Two Hanover Park fathers are fixing bicycles and teaching neighbourhood kids how to ride them to keep them out of trouble and out of gangs.
Norman Allen and Terrence Williams started Hanover Park Bicycles for Change about six months ago, fixing children’s bicycles for free. Later they bought parts from the scrapyard and built two bicycles which they donated to the less fortunate. Two bicycles became 50, and before they knew it they had built about 85 bicycles for the less fortunate.
But they didn’t stop there. Realising that some children didn’t know how to ride bicycles, they taught them and took them on Sunday rides exploring Cape Town.
“We take money from our own pockets to buy parts, and it costs about R100 to completely build a bike,” says Mr Allen. “It’s an easy process to make the bikes as the youngsters that we work with are very hands-on. They know what to do and what to put in place, so it makes it easy. Even if you get a part now, the bike will be fixed by the end of the day.”
The group is made up of girls and boys, ranging in age from 8 to 18.
It’s important for the children to see what is outside Hanover Park, says Mr Allen.
“We usually take them for long-distance cycling, but now we are going around in Hanover Park so that people can see them and know about us.
“I want the youth to see what they can do in the community instead of joining gangs, and I want the gangs to see what we are doing, that they can’t keep ruining our area.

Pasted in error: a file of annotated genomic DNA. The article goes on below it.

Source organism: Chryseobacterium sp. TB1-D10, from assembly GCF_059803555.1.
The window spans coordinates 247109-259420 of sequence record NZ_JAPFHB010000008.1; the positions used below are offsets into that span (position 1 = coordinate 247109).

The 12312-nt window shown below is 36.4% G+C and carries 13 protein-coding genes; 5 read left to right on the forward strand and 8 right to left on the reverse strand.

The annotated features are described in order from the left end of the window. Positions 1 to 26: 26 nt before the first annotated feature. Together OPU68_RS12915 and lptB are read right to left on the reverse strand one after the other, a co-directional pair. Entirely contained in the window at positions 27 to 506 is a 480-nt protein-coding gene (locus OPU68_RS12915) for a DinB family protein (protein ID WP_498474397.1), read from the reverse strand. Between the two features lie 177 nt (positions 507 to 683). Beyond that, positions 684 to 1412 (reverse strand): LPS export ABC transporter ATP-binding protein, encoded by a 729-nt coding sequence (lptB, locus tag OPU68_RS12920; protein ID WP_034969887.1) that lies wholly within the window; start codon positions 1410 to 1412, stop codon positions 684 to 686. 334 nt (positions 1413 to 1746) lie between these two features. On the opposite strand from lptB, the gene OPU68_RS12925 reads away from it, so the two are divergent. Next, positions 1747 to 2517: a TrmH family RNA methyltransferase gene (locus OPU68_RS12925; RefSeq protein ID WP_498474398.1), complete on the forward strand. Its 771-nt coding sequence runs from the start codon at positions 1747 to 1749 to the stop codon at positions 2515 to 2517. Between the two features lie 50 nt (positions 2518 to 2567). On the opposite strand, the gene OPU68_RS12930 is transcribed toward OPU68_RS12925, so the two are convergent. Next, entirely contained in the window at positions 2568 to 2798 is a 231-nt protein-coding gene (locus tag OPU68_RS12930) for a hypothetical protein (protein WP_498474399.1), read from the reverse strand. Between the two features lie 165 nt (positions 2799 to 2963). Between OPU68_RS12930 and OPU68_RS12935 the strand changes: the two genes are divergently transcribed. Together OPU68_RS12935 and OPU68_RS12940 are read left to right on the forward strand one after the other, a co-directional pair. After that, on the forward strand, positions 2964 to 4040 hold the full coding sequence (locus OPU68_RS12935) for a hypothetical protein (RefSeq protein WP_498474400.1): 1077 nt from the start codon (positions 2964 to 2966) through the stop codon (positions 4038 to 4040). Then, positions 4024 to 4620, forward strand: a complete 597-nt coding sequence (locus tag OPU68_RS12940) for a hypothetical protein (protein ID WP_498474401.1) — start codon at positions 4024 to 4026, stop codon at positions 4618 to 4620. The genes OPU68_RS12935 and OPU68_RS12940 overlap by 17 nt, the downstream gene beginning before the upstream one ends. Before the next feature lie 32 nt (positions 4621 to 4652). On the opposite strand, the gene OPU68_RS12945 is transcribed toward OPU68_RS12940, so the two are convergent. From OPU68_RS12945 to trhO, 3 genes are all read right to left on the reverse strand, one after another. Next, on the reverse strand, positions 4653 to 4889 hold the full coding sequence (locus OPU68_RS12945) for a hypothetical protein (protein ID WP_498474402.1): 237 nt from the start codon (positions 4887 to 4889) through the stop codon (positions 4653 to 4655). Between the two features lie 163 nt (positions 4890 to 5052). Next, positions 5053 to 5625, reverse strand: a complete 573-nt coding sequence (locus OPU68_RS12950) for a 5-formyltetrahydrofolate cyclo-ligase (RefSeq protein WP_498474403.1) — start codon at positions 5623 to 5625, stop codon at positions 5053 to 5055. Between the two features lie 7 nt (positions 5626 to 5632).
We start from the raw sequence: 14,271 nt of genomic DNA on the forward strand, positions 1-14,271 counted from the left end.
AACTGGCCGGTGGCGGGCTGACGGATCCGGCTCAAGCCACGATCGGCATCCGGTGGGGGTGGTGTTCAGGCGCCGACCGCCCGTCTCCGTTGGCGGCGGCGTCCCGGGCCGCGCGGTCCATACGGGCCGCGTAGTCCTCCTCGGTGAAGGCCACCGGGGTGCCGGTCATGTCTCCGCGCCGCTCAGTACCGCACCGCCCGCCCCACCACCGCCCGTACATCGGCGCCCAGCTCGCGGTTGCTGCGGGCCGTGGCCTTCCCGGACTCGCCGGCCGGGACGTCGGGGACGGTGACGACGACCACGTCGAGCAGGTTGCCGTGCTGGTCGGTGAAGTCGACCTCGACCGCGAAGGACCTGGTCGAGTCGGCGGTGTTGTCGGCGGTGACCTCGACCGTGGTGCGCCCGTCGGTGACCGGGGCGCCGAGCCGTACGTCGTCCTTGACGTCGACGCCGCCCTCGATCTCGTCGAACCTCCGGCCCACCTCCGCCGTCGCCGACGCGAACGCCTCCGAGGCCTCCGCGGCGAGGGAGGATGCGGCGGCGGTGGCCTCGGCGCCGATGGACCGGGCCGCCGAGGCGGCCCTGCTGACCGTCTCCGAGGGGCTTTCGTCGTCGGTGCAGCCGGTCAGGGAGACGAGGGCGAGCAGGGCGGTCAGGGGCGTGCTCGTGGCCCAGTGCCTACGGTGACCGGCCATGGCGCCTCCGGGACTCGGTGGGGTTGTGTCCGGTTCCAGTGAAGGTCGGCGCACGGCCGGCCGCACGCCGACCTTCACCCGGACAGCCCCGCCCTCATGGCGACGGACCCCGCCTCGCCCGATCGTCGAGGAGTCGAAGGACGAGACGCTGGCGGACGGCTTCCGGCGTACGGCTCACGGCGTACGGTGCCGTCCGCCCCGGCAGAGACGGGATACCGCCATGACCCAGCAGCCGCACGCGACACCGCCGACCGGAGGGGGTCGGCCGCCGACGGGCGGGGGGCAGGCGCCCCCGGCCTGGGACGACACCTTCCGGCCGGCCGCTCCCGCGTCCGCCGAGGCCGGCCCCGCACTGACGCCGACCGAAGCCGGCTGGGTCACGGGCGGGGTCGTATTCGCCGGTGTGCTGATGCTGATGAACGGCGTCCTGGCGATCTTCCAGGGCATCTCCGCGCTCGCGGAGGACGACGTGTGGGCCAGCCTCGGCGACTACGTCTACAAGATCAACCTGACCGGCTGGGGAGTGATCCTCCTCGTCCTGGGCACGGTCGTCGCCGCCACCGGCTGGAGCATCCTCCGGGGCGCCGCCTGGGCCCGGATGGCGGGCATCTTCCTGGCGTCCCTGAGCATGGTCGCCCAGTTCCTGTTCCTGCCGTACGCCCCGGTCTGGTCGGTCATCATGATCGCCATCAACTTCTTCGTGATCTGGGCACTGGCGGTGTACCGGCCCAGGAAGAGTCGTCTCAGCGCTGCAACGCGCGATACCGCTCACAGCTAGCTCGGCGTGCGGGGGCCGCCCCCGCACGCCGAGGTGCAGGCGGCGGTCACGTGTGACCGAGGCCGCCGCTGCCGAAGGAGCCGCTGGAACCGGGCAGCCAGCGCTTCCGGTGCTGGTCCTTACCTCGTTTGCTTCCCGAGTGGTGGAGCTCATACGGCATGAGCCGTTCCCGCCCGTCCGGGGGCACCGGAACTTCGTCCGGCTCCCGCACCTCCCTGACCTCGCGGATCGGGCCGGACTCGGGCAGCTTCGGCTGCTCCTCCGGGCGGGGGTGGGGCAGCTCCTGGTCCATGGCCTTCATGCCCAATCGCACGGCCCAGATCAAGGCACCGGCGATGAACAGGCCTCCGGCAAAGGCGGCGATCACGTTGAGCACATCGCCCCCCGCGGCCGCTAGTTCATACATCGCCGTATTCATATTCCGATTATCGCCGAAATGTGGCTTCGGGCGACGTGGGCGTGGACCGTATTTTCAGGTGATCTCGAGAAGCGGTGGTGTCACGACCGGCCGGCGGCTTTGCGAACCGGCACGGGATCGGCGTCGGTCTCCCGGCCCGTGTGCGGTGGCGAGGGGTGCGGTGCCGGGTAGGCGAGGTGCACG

“The youngsters are so proud of this they shout: ‘Hanover Park Bicycles for Change’ when they cycle. They appreciate what we teach them, and we are so happy about what we are doing.”
The group is also going for first-aid training and it has met with traffic officials for advice on cycling safety.
Coordinator Terrence Williams has three sons in the club.
“I grew up in Hanover Park and saw a lot of violence, and I don’t want the kids to see that,” he says. “I want them to see the good out there. Many of them need a lot of training, and discipline, but their moms work with us, and they say they can see a change in their kids because they just talk about us.
“We want them to make something of their lives and not fall into the cycle of gangsterism and violence. The moms are very happy and excited for their children and glad that their children are exploring safely outside of Hanover Park.”
Hanover Park ward councillor Antonio van der Rheede says the project is doing a lot of good in the area.
“It is a great initiative and something that is really needed in Hanover Park. It will break down the cycle of youth joining gangs, and because the boys are from other areas as well, it will influence those communities as well. We want to expand the project by bringing sponsors on board and teaching the children life skills.”